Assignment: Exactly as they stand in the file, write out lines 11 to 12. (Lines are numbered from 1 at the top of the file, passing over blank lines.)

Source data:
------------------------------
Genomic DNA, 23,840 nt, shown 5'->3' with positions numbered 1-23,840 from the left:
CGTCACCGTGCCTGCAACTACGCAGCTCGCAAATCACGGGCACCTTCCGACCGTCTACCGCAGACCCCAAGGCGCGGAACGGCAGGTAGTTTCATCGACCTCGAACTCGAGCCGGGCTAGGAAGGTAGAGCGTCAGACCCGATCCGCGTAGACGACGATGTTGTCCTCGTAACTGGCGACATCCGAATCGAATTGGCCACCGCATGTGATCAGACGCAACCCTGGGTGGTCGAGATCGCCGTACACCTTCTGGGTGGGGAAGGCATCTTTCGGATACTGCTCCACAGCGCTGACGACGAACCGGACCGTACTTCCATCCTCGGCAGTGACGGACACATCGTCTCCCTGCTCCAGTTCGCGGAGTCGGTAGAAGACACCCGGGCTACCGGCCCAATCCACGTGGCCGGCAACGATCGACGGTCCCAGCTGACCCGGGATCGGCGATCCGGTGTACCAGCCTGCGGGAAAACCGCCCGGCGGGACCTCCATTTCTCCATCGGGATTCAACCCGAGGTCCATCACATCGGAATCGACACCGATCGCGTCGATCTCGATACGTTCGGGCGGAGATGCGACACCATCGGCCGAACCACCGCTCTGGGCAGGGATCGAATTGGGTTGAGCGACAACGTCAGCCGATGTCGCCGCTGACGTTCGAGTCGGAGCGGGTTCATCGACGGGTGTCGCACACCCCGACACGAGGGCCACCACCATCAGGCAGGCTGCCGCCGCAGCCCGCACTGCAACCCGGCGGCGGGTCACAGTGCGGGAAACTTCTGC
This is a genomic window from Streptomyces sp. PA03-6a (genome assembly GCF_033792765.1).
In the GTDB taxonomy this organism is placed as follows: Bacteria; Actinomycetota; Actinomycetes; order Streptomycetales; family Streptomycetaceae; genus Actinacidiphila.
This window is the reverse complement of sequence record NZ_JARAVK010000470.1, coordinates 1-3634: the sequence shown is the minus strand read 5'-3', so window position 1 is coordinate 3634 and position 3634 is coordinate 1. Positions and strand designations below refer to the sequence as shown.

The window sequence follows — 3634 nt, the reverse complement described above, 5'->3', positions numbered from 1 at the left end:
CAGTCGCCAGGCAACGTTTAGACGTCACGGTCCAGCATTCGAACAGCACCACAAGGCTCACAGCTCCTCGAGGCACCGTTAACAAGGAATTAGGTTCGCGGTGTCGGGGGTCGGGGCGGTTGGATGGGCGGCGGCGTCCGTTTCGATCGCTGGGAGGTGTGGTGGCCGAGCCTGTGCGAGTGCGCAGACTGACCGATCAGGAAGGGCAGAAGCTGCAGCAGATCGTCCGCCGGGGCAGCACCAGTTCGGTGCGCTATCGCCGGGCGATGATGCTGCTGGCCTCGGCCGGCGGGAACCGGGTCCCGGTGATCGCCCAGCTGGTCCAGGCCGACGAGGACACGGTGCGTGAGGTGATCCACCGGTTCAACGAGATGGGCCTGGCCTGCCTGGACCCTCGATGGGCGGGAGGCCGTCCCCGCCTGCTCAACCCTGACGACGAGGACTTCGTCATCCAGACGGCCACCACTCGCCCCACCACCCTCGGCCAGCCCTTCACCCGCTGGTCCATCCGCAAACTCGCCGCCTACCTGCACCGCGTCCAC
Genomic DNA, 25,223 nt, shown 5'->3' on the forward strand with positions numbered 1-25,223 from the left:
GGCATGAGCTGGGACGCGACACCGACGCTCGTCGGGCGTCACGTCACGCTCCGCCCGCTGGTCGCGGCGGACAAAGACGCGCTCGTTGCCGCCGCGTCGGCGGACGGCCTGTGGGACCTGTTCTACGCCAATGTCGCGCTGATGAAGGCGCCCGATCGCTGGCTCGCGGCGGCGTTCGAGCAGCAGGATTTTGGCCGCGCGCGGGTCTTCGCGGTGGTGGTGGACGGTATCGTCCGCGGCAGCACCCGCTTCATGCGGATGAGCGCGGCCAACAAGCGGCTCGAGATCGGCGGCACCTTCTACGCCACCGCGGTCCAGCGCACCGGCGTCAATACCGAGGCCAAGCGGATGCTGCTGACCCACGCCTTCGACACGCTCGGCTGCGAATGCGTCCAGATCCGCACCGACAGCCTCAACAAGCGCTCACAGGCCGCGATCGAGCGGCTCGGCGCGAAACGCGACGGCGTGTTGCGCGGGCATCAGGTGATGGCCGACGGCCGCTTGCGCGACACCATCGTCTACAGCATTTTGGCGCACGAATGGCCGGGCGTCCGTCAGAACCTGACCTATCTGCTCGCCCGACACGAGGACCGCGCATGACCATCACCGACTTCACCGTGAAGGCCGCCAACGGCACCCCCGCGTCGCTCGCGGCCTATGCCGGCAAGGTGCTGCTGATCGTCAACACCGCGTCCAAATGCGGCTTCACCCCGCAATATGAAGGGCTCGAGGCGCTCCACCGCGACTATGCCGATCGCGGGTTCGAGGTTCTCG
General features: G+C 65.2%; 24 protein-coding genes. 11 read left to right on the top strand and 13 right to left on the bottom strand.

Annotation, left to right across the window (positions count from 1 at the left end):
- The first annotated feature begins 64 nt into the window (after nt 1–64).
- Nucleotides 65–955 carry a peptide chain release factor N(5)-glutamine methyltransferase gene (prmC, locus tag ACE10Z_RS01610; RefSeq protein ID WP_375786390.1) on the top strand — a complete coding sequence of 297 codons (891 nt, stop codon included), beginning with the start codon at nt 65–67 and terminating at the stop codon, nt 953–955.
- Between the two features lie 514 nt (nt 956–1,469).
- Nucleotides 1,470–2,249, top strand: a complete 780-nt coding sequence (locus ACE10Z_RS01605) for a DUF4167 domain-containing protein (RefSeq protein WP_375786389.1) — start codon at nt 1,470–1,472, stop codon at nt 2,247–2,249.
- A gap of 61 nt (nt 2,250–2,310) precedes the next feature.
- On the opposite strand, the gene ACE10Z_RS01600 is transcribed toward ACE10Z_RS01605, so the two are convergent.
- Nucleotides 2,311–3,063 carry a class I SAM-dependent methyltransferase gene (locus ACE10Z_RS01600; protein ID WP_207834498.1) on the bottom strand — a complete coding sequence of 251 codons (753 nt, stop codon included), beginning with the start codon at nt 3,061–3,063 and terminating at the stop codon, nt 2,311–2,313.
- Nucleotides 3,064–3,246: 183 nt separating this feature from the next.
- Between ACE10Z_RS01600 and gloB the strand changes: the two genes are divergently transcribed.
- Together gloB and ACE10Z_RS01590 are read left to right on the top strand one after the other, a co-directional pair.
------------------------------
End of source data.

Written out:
Annotation, left to right across the window (positions count from 1 at the left end):
- The first annotated feature begins 64 nt into the window (after nt 1–64).